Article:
Why Doesn’t The GOP Have A Foreign Policy?

The reason the GOP doesn’t have a foreign policy is because, essentially, the Democrats stole it. Back in the heady days of the Afghanistan invasion no one spoke out against going into the Graveyard of Empires (TM) and well they shouldn’t have. On the other hand, almost no one spoke out against going into Iraq either and, you know, maybe someone should’ve? By the time we got to Obama the Democrats had (a) killed Osama Bin Laden in what was, really, a fairly bold set of moves and (b) wound down Iraq, killed Kadaffi, and (c) managed not to get us embroiled on Syria.

Now, the Republicans have hammered Obama for everything he’s done (save for killing Bin Laden) but the problem is this: there is no other-solution out there. The Republicans don’t really have a good plan for Syria. Maybe give some other guys some other weapons? There is no good plan for Iraq—should we leave a few more people there? Get out entirely? There’s no consistence stance—but even worse:there is no specific principal.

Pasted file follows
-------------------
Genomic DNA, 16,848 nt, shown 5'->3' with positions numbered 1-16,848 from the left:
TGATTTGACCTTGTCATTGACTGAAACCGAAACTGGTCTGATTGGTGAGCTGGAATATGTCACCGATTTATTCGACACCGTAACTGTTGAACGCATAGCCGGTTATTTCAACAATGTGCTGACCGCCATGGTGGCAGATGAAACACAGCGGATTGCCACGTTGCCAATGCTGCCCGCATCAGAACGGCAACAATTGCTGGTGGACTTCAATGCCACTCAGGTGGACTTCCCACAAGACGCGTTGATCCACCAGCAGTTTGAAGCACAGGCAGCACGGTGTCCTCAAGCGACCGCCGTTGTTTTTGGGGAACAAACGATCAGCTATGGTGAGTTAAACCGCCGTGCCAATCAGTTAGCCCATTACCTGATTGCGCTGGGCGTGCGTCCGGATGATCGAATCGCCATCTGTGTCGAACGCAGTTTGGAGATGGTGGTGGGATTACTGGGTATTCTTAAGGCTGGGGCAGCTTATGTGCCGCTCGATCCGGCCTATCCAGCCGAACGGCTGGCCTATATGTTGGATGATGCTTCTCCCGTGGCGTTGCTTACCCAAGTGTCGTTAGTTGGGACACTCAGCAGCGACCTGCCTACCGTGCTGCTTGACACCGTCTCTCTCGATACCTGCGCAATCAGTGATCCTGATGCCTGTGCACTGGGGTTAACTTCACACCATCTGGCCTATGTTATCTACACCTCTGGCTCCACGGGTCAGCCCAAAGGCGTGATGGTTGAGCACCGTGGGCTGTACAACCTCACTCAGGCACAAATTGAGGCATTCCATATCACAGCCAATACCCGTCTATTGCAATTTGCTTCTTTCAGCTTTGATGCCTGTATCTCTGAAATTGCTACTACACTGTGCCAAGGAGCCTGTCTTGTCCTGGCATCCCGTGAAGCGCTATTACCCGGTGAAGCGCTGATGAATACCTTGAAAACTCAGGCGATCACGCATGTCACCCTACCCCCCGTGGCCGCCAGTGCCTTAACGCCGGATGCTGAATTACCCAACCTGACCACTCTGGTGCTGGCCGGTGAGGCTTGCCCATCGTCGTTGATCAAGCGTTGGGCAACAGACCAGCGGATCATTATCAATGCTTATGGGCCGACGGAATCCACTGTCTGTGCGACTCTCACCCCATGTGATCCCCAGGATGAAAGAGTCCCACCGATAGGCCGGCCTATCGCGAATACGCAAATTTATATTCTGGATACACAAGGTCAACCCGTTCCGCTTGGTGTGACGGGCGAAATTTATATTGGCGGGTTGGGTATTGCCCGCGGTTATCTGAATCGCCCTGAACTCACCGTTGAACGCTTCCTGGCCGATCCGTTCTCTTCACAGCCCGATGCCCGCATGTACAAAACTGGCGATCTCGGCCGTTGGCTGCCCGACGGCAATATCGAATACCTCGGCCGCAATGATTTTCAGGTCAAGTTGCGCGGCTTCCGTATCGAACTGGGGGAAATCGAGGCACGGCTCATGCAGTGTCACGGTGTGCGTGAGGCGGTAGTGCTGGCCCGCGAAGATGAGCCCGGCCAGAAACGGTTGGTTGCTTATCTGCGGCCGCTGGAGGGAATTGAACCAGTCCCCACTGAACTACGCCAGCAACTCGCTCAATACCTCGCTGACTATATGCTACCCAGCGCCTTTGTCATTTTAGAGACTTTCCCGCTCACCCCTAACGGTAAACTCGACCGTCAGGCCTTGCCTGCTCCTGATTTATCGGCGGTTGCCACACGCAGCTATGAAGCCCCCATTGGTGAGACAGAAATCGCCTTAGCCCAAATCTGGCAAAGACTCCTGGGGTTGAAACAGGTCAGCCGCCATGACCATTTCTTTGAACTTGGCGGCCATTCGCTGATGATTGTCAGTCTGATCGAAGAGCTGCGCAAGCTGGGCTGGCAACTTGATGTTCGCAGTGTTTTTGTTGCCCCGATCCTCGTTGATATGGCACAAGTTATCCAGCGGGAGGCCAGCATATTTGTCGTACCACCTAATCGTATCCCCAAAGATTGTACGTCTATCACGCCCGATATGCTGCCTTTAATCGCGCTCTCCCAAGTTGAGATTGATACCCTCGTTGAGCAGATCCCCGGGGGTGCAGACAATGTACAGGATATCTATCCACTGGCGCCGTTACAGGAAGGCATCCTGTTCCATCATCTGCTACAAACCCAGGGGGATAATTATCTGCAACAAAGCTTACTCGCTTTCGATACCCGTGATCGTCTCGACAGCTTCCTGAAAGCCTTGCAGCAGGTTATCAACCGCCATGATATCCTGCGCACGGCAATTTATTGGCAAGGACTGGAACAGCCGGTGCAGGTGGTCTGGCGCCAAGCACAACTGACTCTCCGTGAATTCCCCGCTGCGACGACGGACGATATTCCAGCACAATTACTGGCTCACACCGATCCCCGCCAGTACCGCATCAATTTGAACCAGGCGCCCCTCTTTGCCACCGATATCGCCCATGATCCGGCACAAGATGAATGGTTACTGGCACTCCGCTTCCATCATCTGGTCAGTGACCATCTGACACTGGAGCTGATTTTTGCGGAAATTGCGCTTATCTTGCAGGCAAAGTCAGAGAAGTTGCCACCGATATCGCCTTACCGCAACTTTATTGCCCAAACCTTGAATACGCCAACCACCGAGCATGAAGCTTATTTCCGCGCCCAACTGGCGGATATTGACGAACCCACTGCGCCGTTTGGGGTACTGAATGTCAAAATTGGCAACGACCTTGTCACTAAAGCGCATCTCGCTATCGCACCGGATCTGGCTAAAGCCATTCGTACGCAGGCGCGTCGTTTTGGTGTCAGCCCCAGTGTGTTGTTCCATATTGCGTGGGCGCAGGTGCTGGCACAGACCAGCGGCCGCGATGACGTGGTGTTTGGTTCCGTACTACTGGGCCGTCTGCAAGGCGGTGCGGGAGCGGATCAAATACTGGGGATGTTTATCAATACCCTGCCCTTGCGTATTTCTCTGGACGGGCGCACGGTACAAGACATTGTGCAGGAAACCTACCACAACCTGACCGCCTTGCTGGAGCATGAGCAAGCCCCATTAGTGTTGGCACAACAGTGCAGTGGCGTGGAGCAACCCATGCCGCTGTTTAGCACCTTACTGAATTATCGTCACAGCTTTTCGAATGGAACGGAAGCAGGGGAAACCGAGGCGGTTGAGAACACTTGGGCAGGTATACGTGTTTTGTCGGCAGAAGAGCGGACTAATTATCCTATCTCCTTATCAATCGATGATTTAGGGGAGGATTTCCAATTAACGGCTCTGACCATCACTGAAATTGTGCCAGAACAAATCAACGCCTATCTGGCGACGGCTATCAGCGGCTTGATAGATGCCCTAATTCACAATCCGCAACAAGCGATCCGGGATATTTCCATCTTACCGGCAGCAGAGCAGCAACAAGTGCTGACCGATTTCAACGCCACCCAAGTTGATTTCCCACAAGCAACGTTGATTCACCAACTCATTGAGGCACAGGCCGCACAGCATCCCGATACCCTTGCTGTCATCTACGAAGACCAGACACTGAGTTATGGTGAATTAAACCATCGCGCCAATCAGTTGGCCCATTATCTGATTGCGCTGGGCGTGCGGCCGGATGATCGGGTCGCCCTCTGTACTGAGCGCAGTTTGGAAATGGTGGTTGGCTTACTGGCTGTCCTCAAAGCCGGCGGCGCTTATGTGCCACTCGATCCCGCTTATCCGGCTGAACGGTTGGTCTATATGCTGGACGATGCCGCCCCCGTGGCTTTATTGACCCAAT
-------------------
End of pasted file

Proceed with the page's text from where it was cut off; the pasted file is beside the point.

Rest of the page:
Back in the day of Ronald Reagan we knew where the Democrats stood—and where the Republicans stood—on the Soviet Union. Carter was going to be the grownup in the room. Reagan was going to literally build Star Wars. Clear choice—and we know how that turned out. It turned out that building the fuck out of Star Wars didn’t produce much by way of light sabers but did bankrupt the USSR who felt compelled to try and keep up. Huzzah!